There’s a lot of talk these days about the fragmentation of American culture. While America has always had an important level of religious diversity, today we just don’t seem to have anything in common. We live in separate moral universes, and we seem to encounter each other only on the battlefield. Our imaginative worlds are also separate; everyone watches different movies and shows, reads different blogs, listens to different music.
There’s a lot of truth to this. But there is one exception – an exception so enormous that it points the way toward hope for renewal of a shared culture. The creative world clustered around John Lasseter, which might be called “the New Disney” – Pixar and, since 2006, Walt Disney Animation Studios – speaks to everyone.
The New Disney did not get everyone’s ear merely by turning up the volume – by appealing to the lowest common denominator. Quite the contrary. All its works point us toward a transcendent ethic. They teach us the meaning of life in light of the good, the true and the beautiful. The New Disney teaches us the transcendent meaning of death (Toy Story 2) and happiness (Inside Out) and love (Frozen) and the heroic (The Incredibles) and manhood (UP) and womanhood (Brave) and parenthood (Finding Nemo) and brotherhood (Toy Story) and work (Princess and the Frog) and politics (Toy Story 3) and commerce (WALL-E) and art (Ratatouille) and technology (Big Hero 6).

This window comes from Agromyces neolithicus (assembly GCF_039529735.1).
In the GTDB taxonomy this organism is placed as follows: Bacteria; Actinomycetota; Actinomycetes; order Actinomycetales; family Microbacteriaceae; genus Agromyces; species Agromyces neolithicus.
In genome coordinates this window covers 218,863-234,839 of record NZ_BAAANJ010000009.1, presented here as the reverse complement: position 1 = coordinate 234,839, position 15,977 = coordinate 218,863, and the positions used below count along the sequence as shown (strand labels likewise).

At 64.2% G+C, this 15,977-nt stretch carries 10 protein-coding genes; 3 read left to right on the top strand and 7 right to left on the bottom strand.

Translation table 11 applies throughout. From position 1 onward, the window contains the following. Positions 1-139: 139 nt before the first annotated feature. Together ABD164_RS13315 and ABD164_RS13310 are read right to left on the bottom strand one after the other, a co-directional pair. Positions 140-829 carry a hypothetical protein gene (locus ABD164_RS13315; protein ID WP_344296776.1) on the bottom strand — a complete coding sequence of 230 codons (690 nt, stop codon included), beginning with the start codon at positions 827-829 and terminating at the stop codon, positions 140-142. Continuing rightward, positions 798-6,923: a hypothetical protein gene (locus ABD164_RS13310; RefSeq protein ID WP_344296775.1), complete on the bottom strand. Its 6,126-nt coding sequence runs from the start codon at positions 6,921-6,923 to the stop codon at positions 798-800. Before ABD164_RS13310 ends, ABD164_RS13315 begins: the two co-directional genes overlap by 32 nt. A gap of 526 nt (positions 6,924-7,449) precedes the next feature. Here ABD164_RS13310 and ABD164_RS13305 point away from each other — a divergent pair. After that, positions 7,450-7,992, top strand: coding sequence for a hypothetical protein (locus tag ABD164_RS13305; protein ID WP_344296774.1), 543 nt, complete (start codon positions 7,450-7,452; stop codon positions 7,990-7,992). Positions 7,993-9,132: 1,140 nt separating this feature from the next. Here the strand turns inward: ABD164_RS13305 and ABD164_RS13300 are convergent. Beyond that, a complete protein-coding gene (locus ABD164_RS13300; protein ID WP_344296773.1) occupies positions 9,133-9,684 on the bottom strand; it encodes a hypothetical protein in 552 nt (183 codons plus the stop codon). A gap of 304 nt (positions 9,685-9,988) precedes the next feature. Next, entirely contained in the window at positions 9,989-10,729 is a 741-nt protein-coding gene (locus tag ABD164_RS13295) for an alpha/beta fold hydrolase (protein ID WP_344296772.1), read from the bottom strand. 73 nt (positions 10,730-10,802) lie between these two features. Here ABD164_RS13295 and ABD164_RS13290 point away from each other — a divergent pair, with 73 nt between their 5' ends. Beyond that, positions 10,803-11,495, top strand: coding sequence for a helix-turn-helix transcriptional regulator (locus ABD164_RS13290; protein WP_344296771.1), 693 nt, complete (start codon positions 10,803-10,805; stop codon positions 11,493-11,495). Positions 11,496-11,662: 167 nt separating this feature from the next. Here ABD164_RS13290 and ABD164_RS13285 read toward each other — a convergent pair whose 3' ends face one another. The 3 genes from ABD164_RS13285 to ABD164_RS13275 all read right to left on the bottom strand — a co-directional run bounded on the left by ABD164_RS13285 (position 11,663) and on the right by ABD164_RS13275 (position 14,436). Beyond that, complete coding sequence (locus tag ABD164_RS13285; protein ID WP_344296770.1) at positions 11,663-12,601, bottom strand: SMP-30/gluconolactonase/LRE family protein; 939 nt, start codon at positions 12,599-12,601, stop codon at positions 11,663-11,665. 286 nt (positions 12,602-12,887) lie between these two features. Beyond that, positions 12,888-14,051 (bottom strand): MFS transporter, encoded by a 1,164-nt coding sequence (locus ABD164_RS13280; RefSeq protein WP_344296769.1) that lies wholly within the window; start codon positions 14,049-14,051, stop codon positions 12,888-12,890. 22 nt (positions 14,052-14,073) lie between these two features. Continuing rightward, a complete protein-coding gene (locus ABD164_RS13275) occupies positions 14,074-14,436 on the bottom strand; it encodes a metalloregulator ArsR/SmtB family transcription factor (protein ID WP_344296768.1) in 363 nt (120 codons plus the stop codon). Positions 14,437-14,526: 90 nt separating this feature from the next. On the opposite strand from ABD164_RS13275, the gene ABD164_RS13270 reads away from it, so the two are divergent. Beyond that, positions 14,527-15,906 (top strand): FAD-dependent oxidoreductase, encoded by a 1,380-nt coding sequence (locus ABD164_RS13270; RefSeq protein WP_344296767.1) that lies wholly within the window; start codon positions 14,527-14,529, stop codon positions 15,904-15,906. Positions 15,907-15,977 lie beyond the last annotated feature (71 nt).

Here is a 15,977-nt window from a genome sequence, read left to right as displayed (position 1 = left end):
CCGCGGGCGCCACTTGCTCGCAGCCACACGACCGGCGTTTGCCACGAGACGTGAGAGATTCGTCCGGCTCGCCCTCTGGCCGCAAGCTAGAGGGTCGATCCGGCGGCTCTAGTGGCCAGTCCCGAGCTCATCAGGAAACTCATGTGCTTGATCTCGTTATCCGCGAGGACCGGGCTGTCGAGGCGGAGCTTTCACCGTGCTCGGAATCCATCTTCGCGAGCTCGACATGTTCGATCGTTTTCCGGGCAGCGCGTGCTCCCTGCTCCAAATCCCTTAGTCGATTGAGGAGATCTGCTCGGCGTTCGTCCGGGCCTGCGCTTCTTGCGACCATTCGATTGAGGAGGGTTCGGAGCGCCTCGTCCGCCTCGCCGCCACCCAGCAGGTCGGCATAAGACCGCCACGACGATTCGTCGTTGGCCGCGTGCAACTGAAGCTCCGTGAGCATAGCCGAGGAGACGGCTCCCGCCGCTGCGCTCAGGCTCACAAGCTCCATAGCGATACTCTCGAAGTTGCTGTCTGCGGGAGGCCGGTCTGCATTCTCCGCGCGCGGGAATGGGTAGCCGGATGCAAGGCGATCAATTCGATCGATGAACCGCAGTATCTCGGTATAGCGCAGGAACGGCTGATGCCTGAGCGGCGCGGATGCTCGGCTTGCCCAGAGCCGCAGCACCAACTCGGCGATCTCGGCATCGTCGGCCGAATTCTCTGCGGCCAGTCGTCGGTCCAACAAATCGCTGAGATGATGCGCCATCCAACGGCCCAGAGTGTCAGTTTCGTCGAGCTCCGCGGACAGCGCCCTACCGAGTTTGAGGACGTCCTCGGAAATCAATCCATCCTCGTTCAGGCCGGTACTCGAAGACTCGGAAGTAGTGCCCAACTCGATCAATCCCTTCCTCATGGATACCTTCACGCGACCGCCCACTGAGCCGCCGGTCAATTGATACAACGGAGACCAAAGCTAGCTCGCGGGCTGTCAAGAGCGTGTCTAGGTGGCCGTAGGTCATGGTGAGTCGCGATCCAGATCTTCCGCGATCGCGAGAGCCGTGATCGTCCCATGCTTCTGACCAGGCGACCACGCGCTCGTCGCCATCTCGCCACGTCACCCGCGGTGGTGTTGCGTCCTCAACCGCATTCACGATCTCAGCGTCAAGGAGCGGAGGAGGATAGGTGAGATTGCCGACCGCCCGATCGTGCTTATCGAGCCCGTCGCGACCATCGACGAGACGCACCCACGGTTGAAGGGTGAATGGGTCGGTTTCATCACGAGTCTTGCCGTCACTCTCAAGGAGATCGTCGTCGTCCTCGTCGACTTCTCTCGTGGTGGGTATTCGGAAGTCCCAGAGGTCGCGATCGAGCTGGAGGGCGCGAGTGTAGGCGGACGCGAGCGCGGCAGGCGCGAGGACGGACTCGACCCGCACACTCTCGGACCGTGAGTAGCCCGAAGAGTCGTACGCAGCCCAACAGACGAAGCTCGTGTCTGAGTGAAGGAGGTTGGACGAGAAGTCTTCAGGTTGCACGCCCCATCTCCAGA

This is why the New Disney is so successful. People want the transcendent, and the rest of Hollywood has forgotten how to provide it. Lasseter and his circle brought the Old Disney to its knees by competing with their mindless schlock and (in effect) driving them out of the market.
And they do this for people across all sectors of American culture – across all divisions of religion, party and ideology. This is what points to hope for a renewed culture. If they can do it, so can others.
Of course, we can’t build a culture entirely on movies. At some point, we must have not only shared artifacts that point us toward the transcendent, but a shared system for adjudicating disputes. The question of authority, and hence of the social role of religion, cannot be avoided forever. But while we wait for a new Locke to point the way on that question, it is encouraging to think that we already have the new Shakespeare – the shapers of moral imagination.